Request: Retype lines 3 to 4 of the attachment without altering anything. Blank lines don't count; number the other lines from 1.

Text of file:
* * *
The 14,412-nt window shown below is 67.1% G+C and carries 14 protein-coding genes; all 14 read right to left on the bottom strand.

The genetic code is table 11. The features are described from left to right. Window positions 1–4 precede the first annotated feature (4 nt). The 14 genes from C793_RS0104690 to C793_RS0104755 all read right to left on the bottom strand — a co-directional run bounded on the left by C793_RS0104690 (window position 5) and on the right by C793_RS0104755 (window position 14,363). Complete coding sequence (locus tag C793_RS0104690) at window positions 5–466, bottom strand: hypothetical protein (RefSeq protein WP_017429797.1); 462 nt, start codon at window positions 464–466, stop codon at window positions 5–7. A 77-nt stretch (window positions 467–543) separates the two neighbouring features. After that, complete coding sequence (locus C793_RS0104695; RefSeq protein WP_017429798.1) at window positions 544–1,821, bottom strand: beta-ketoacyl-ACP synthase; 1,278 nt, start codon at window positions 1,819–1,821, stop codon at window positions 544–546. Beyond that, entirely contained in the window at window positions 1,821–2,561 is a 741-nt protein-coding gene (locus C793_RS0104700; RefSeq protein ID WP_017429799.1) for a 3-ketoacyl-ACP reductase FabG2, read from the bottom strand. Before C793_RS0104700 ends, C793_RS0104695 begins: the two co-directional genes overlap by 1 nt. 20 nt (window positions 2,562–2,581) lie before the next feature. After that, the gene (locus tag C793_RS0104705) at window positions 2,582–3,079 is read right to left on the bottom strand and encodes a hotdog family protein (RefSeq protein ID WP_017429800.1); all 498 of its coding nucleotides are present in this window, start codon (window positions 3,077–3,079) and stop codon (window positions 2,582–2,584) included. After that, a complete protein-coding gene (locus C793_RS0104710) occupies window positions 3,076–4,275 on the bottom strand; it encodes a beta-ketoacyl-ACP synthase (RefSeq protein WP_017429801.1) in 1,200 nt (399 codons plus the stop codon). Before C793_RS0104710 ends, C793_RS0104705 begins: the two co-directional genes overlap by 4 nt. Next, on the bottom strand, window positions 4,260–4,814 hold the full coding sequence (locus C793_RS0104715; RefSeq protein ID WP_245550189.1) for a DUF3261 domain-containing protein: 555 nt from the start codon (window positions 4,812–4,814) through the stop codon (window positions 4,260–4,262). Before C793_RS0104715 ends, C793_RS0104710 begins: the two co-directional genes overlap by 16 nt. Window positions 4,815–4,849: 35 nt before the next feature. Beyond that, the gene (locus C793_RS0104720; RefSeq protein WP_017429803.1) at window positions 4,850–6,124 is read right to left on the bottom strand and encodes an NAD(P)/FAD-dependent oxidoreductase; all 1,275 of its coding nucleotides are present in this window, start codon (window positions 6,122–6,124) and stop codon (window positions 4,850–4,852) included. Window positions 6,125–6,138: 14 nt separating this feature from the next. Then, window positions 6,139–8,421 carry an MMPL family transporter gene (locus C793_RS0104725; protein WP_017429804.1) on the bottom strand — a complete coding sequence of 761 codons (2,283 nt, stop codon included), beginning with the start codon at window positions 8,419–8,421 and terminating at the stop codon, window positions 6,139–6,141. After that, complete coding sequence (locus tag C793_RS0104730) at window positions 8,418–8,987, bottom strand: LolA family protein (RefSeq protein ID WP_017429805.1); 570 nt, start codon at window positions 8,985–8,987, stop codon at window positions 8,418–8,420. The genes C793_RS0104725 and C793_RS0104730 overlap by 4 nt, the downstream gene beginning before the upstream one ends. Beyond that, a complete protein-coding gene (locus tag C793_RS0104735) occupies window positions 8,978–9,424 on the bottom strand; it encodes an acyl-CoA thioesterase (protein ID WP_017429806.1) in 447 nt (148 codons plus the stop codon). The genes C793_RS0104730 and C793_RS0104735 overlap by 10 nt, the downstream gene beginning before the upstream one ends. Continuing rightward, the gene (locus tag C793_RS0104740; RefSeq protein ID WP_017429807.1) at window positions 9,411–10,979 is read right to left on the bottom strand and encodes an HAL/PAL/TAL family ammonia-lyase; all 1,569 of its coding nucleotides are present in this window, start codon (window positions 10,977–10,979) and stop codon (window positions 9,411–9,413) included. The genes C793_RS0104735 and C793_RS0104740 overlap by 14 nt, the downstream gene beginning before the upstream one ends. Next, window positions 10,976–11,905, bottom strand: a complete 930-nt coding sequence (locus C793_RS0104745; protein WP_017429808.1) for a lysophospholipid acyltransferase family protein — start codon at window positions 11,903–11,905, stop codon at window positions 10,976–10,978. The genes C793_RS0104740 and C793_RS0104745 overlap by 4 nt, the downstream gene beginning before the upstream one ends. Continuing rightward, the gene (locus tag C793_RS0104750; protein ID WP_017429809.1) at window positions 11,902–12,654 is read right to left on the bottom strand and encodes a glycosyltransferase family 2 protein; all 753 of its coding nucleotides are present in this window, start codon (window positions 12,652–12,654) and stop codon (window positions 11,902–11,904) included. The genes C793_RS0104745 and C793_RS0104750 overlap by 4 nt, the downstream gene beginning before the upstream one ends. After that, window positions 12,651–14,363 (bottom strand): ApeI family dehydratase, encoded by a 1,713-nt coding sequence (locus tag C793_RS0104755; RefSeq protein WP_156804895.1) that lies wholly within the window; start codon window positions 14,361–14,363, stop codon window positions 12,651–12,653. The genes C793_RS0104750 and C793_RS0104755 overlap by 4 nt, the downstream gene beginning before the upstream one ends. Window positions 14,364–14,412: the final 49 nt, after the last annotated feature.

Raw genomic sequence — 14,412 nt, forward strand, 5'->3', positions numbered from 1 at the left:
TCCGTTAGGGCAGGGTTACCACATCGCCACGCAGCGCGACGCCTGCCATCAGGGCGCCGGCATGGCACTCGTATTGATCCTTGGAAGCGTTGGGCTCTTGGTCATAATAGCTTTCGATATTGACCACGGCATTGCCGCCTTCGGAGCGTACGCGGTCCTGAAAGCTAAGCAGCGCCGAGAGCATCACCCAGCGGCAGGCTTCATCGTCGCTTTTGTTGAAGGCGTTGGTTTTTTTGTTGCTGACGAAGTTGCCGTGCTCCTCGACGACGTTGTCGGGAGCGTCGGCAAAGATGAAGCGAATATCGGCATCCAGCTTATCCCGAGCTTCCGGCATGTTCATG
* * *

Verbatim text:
Raw genomic sequence — 14,412 nt, forward strand, 5'->3', positions numbered from 1 at the left:
TCCGTTAGGGCAGGGTTACCACATCGCCACGCAGCGCGACGCCTGCCATCAGGGCGCCGGCATGGCACTCGTATTGATCCTTGGAAGCGTTGGGCTCTTGGTCATAATAGCTTTCGATATTGACCACGGCATTGCCGCCTTCGGAGCGTACGCGGTCCTGAAAGCTAAGCAGCGCCGAGAGCATCACCCAGCGGCAGGCTTCATCGTCGCTTTTGTTGAAGGCGTTGGTTTTTTTGTTGCTGACGAAGTTGCCGTGCTCCTCGACGACGTTGTCGGGAGCGTCGGCAAAGATGAAGCGAATATCGGCATCCAGCTTATCCCGAGCTTCCGGCATGTTCATG